What Should A Patient Do If There is an Obvious HIPAA Violation?

What is GDPR and Its Impact On Your Organization?

A patient is unable to sue a healthcare organization for a HIPAA violation and demand damages even though the incident resulted in harm. However it is still possible to take lawful action against the provider and seek damages for breach of state regulations. A number of states permit patients to file a lawsuit if the covered entity was unable to protect healthcare records because of negligence or a breach of an implied agreement. Although it is required for the complainant to provide evidence that damage or harm was done resulting from the breach. Patients must be aware that this legal procedure may be costly and success isn’t guaranteed. Therefore, a patient ought to be focused on what he expects to accomplish.

How Do You File Complaints for HIPAA Violations

Whenever patients file complaints with the federal government, it prompts an investigation more often than not. If there is considerable proof to support the complaint that the HIPAA Rules was violated, steps may be taken against the helathcare provider. Actions taken rely on several elements: nature of the violation, intensity of violation, number of people affected, and repetition of the violation of HIPAA Rules.

The complainant could file a case with the Department of Health and Human Services’ Office for Civil Rights (OCR). It must not be a nameless complaint or there’ll be no investigation. Although complaints could be filed anonymously, OCR isn’t going to investigate any complaints versus a covered entity except if the complainant is named and has provided his contact information. A complaint should be filed prior to any legal action could be taken versus the covered entity. It must be filed within 180 days of knowing about the violation. In some instances, this time period is extended. A lot of complaints could be settled in a number of ways including issuing guidance, voluntary compliance and the covered entity performs corrective action.

A complaint could also be submitted to state attorney generals. They are officially permitted to go after cases filed against HIPAA-covered entities that broke the HIPAA Rules. The complaint may well be sent to the Department of Justice, if there was a criminal violation of the HIPAA Rules. Issues involving individuals can also be submitted to professional boards such as the Board of Nursing or Board of Medicine.

How Do You File a Lawsuit for a HIPAA Violation

In case you’ve been advised that your protected health information (PHI) has been compromised due to a healthcare data breach, or you think your PHI was stolen from a particular healthcare company, you could take legal action against the breached entity to collect damages for any losses or harm sustained because of the breach. The initial step you need to do is to submit a complaint concerning the breach to the HHS’ Office for Civil Rights. You could do this in writing or by using the OCR website. When submitting a complaint in writing, you need to use the official OCR complaint form  and you must hold on to a copy to be given to your legal representative.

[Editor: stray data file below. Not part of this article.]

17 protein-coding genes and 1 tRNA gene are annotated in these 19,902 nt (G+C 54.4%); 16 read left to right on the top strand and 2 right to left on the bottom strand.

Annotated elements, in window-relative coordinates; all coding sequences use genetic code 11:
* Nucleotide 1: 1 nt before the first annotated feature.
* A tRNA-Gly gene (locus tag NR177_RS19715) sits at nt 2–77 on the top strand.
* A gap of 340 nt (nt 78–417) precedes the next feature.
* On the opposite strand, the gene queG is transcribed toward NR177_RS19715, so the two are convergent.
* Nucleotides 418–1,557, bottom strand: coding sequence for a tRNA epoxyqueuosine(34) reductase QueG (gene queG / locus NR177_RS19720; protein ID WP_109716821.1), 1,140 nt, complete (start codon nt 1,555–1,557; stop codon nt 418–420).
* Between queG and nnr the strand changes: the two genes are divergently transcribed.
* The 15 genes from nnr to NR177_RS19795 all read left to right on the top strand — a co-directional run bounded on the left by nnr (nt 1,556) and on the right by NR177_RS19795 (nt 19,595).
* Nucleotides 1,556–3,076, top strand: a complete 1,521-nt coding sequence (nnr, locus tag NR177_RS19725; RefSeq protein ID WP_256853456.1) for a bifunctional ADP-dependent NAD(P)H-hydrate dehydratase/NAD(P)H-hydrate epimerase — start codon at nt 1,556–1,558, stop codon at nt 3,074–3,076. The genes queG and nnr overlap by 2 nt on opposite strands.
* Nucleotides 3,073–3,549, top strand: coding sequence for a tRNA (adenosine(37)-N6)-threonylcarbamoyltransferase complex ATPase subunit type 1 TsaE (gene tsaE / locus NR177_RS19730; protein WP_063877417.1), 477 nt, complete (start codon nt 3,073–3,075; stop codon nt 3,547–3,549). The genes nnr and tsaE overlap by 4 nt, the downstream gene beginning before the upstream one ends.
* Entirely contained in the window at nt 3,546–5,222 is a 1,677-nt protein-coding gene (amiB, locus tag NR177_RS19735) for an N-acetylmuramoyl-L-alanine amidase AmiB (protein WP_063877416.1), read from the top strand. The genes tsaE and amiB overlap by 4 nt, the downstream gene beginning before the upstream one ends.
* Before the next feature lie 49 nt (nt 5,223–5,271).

Then, you need to get in touch with a lawyer to take legal action against a HIPAA covered entity. You can get a lawyer from your state or local bar association. Look for a law firm or a lawyer who is an expert in HIPAA regulations to have the greatest chance of victory and contact several law firms and talk to a number of lawyers before finalizing your decision. 


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There will undoubtedly be other people who are having the same problem, a number of whom may have previously taken legal action. You can also opt to join a current class action lawsuit. The more people involved, the more potent the legal case is going to be.

Numerous class action lawsuits have already been submitted on behalf of data breach affected individuals that have yet to encounter harm as a result of disclosure or theft of their personal data. The plaintiffs claim damages for harm that would occur in the future resulting from their data being compromised. Nevertheless, with no proof of actual harm, the likelihood of success is going to be considerably reduced.

About Liam Johnson
Liam Johnson has produced articles about HIPAA for several years. He has extensive experience in healthcare privacy and security. With a deep understanding of the complex legal and regulatory landscape surrounding patient data protection, Liam has dedicated his career to helping organizations navigate the intricacies of HIPAA compliance. Liam focusses on the challenges faced by healthcare providers, insurance companies, and business associates in complying with HIPAA regulations. Liam has been published in leading healthcare publications, including The HIPAA Journal. Liam was appointed Editor-in-Chief of The HIPAA Guide in 2023. Contact Liam via LinkedIn: https://www.linkedin.com/in/liamhipaa/